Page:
In a few weeks, Malichansouk Kouanchao (Mali) will make the Wat Lao Buddhist temple on Second Street Northeast her home. Rooms will be built, a generous food supply will be ordered, and overzealous wedding-party patrons will wiggle in their toile bridesmaid's gowns for their thousandth "Duck Dance" of a lifetime. A wall away from it all, Kouanchao, a visual artist and muralist whose work is featured in the current "B-Girl Be" exhibit at Intermedia Arts, will be attempting to create the perfect woman.
The temple, where Kouanchao's Lao-immigrant parents are members, is moving from Minneapolis to Monticello. But Kouanchao's decision to turn the sanctuary into a residence, art studio, and rec center is less about preserving tradition and more about circumventing it. If a woman isn't living at home with her parents, traditional Lao rules require her to be married or in school, neither of which the 33-year-old Kouanchao is. "Even if I'd been born here, my parents would still have cultural issues," Kouanchao says sheepishly while picking at her scone at the May Day Café. "But I think they're starting to accept it more."
Kouanchao's family emigrated from Laos when she was eight, after her father spent three years in a Communist reeducation camp, and the family was later forced into a refugee camp for six months. Her father was a colonel and English translator in the Lao Royal Army, which helped to speed up their emigration process. The family chose Minnesota as their rebirthing grounds partly because Kouanchao's father had a nephew living here and also because the lake state wasn't in danger of being swallowed by hurricanes or volcanoes. "They didn't know anything about snow," Kouanchao says. "They'd only heard about it."
The photo-manipulated and gel-layered images Kouanchao created for "B-Girl Be" reveal her fascination with her cultural heritage, the pop art of Warhol and Basquiat, and how media hegemony redefines and reinforces traditions and values. Two Sisters was inspired by a Chinese propaganda poster of the same name, a piece commissioned by the Communist Party in the 1960s to promote women as agrarian workers. Kouanchao used the background of the poster, with Chinese writing and a weeping tree creeping into the picture, and replaced the two workers with Asian girls decked out in athletic gear and garish necklaces that look like Olympic gold medals. "Asians are obsessed with 24-karat gold," she says. "It has so much power." When Kouanchao was little, her mother bartered her gold jewelry to cross the river into Thailand.
The two women in the piece are a collage of disparate body parts: faces of young girls with the body of Missy Elliott. Kouanchao used the same technique for The Fighter, digitally manipulating an outlined image of an Asian woman in cornrows and oversized boxing gloves by adding the tiny, pursed, red-painted lips of traditionally revered images of Asian women.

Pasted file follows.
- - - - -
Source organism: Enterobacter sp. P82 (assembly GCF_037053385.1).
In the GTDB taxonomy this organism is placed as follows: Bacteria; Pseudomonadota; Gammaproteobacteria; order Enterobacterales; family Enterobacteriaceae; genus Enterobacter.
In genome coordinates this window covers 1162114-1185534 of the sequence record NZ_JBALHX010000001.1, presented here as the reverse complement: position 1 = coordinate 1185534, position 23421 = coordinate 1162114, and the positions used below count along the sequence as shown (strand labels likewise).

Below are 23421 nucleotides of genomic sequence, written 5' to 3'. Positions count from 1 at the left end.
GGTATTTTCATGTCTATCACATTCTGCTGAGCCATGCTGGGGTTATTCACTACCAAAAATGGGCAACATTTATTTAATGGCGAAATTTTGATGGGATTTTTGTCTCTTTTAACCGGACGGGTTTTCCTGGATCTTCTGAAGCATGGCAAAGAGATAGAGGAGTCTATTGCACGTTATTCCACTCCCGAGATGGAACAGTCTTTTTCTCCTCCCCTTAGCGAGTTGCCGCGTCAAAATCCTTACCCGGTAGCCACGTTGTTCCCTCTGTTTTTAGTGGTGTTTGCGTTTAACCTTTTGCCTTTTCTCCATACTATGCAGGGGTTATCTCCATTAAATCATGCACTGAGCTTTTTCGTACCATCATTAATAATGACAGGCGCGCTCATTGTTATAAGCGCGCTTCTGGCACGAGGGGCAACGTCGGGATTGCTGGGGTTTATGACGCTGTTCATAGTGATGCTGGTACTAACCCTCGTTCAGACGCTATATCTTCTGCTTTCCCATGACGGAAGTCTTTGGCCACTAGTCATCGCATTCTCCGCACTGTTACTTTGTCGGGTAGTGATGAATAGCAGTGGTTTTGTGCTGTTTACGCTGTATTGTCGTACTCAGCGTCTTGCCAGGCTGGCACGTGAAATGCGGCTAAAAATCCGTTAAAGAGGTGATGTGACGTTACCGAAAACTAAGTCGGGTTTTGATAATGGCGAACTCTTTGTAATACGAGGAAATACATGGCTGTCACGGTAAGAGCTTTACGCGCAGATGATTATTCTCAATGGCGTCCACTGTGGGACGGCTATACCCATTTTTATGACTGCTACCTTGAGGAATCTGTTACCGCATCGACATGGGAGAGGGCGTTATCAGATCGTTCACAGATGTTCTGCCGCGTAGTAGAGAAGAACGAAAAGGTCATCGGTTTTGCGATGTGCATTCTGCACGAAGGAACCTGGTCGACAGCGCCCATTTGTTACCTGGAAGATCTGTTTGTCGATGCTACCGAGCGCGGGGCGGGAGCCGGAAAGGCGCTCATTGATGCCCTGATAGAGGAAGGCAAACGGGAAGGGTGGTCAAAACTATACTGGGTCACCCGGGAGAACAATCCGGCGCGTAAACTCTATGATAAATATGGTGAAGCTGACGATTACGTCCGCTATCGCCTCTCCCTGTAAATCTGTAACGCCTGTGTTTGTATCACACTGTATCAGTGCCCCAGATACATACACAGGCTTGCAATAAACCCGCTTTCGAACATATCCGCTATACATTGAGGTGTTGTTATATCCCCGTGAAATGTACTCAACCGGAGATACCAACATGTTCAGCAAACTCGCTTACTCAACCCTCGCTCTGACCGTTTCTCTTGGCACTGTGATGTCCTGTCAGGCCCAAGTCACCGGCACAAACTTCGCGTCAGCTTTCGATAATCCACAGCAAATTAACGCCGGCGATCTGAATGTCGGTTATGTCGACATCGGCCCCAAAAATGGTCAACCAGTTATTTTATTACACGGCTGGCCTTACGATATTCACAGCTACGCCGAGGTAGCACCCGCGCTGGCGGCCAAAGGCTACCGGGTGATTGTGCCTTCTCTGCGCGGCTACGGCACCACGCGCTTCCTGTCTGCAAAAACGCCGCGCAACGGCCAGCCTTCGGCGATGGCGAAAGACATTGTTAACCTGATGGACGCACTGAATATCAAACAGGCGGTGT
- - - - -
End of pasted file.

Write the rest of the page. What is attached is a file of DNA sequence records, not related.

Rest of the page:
The pieces are two of the most provocative images in the exhibit, revealing how modern propaganda is obscured by a collective willingness to accept popular culture and its ascendant consumerism as dogma. "It's using old propaganda to re-create images of women that are powerful and more real than hoochie mamas you see in magazines or videos," Kouanchao says of her artwork. "At the same time, they're still defined by the media; they're still defined by style. I want to show how so many women are still influenced by it."
As a student at South High School in Minneapolis in the late '80s, Kouanchao was the only Asian girl whose head had sprouted dreadlocks. "My mom would pull my hair all the time because I'd be on the phone constantly," she says. "I was so rebellious. I wouldn't come home till after 2:00 a.m., or I'd stay at my friends' houses without telling her." She spent her defiant years tediously etching pictures of Jim Morrison and Bob Marley, along with making T-shirts that said "Fight Back" for a women's zine that never took off, and another for her own wardrobe that featured an ominous skull and the words "Fight the Power" scrawled across the front. "It was so cheesy," she says, before busting out laughing. "I look back at some of those things, and I'm like, 'What were you thinking?'"
Now, Kouanchao has shoulder-length hair with caramel highlights, and she wears jeans and a navy T-shirt instead of homemade threads. "In Laos," she says, "I'm an XX-Large. It used to be that the heavier you were, it was a wealthy status symbol. But it's changed with the influence of Thai media." When she goes back to visit, she hears whispers about her appearance or about why she's unmarried, an atrocity at her age by Lao standards. Her mother, too, holds close to her an image of the perfect woman she hopes Kouanchao will someday become.
"My mom and I have struggled so much with my fashion and her way of seeing how I should look," Kouanchao says. "Just a few weeks ago she pulled out an old picture of me when I went to temple with her and wore my hair long. [Imitating mom's voice] 'Look at you! You so cute here! I like you like this.' It was from a long time ago," Kouanchao says. "But she still keeps it by her vanity."